O'Reilly logo

Agile Enterprise Application Development with Flex by Tony Hillerson

Stay ahead with the world's most comprehensive technology and business learning platform.

With Safari, you learn the way you learn best. Get unlimited access to videos, live online training, learning paths, books, tutorials, and more.

Start Free Trial

No credit card required

Interacting with HTML and JavaScript

In large enterprises, usually you don’t start a new Enterprise Flex project from scratch without worrying about existing web applications written in JSP, ASP, AJAX, and the like.

More often, enterprise architects gradually introduce Flex into the existing web fabric of their organizations. Often, they start with adding a new Flex widget into an existing web page written in HTML and JavaScript, and they need to establish interaction between JavaScript and ActionScript code from the SWF widget.

The ExternalInterface Class

Flex can communicate with JavaScript using an ActionScript class called ExternalInterface. This class allows you to map ActionScript and JavaScript functions and invoke these functions either from ActionScript or from JavaScript. The use of the class ExternalInterface requires coding in both languages.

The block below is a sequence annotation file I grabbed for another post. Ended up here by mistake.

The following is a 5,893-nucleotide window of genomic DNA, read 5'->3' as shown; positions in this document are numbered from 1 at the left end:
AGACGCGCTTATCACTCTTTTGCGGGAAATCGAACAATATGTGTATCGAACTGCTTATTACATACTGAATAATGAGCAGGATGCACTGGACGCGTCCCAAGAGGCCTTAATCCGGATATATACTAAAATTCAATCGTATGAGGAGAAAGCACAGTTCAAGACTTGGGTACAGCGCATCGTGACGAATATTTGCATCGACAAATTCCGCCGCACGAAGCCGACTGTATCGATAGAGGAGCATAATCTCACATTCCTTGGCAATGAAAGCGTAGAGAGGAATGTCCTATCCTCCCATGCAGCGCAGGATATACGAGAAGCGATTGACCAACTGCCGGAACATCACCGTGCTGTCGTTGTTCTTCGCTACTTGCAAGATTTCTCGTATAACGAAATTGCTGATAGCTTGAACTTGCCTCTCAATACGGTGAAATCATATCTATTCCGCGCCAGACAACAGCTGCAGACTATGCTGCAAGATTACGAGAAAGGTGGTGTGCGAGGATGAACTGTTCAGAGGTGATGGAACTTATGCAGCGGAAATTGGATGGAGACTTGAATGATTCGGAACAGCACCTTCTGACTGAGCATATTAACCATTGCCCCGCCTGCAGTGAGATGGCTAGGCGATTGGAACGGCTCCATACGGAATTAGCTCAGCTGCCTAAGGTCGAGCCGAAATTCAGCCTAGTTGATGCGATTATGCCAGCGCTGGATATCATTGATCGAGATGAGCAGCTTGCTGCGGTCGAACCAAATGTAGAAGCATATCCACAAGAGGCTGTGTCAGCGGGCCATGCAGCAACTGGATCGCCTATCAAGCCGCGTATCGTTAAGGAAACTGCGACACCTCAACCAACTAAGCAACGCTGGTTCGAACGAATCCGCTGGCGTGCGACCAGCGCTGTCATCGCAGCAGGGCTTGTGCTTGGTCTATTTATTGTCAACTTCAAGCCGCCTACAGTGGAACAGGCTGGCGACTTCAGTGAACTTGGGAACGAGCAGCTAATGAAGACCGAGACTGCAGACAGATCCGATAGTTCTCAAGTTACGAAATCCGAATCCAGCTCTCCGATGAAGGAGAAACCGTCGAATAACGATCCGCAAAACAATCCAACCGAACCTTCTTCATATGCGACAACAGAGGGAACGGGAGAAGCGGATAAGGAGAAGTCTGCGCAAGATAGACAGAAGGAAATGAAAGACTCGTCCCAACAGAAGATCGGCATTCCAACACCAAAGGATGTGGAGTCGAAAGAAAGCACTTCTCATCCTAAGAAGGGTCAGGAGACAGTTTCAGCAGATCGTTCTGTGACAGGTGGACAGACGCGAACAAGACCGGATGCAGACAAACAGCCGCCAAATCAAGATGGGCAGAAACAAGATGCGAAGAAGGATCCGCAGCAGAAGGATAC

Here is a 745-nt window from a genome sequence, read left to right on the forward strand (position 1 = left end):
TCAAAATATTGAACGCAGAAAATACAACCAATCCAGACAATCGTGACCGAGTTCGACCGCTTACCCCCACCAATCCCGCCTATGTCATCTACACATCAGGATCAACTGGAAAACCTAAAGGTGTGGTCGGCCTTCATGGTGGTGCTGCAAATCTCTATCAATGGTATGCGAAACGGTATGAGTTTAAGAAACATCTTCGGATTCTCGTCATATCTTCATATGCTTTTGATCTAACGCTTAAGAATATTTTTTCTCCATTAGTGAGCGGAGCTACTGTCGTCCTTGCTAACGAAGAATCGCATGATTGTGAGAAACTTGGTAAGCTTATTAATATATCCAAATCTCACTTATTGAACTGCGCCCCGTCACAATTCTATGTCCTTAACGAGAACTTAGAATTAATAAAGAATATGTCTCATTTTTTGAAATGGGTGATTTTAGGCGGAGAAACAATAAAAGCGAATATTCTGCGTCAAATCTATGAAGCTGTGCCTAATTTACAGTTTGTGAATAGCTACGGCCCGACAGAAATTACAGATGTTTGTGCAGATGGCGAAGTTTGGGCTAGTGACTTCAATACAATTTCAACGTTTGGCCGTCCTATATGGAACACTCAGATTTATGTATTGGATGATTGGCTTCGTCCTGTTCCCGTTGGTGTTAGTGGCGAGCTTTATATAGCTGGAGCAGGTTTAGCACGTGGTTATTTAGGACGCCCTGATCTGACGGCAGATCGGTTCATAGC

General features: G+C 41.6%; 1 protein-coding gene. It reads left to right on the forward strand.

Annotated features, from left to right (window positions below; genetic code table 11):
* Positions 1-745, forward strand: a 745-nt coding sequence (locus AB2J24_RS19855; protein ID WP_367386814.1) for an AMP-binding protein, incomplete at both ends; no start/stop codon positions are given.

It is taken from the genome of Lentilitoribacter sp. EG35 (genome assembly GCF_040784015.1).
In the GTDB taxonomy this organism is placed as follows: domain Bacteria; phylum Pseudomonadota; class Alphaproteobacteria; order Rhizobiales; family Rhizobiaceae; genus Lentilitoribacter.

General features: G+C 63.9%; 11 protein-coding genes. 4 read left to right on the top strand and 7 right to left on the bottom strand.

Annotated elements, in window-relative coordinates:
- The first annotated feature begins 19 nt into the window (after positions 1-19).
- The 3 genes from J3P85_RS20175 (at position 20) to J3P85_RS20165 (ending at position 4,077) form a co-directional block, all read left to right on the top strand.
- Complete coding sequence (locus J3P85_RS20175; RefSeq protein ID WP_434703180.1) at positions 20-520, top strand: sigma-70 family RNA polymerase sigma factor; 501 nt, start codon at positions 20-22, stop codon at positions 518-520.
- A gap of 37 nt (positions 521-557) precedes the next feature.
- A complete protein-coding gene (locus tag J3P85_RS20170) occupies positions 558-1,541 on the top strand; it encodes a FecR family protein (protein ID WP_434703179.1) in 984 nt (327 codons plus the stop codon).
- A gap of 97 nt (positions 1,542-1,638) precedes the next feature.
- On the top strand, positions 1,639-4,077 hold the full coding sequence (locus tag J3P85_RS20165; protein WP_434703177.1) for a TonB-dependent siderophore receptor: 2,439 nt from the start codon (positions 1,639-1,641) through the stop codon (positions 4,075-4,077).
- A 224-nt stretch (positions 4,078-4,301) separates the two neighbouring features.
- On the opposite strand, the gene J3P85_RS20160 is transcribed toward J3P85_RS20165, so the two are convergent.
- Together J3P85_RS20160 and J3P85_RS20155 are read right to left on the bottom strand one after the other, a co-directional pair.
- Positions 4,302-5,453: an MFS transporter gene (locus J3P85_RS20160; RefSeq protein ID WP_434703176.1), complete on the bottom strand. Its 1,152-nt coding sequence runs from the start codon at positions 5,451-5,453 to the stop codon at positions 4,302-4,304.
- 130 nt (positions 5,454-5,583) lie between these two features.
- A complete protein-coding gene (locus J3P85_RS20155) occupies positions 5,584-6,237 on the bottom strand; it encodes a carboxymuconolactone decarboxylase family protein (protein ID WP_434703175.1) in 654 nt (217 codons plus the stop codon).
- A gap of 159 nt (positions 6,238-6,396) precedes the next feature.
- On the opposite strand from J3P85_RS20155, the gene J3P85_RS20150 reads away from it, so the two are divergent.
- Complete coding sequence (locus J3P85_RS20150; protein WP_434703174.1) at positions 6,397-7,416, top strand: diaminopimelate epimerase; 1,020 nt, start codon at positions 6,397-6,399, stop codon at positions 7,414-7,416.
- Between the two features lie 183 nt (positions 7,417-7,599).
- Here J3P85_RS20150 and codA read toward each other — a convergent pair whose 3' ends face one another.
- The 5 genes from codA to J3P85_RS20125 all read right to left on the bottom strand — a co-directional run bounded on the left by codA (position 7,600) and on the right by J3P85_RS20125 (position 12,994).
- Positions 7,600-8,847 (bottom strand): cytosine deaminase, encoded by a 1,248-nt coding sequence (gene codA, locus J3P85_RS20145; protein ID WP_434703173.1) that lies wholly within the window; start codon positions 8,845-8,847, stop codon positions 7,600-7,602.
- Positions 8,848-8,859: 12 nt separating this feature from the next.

For example, to allow JavaScript’s function jsIsCalling() to invoke a function asToCall(), you write in ActionScript:

ExternalInterface.addCallback("jsIsCalling", asToCall);

Then, you use the ID of the embedded .swf (e.g., mySwfId set in the HTML object) followed by a JavaScript call like this:

if(navigator.appName.indexOf("Microsoft") != -1){
    window["mySwfId"].asToCall();
} else {
document.getElementById("mySwfId").asToCall();
}

Flex AJAX Bridge

For the applications that are written by teams of AJAX developers, there is another option for JavaScript/ActionScript interaction. Flex SDK comes with a small library called Flex AJAX Bridge (FABridge).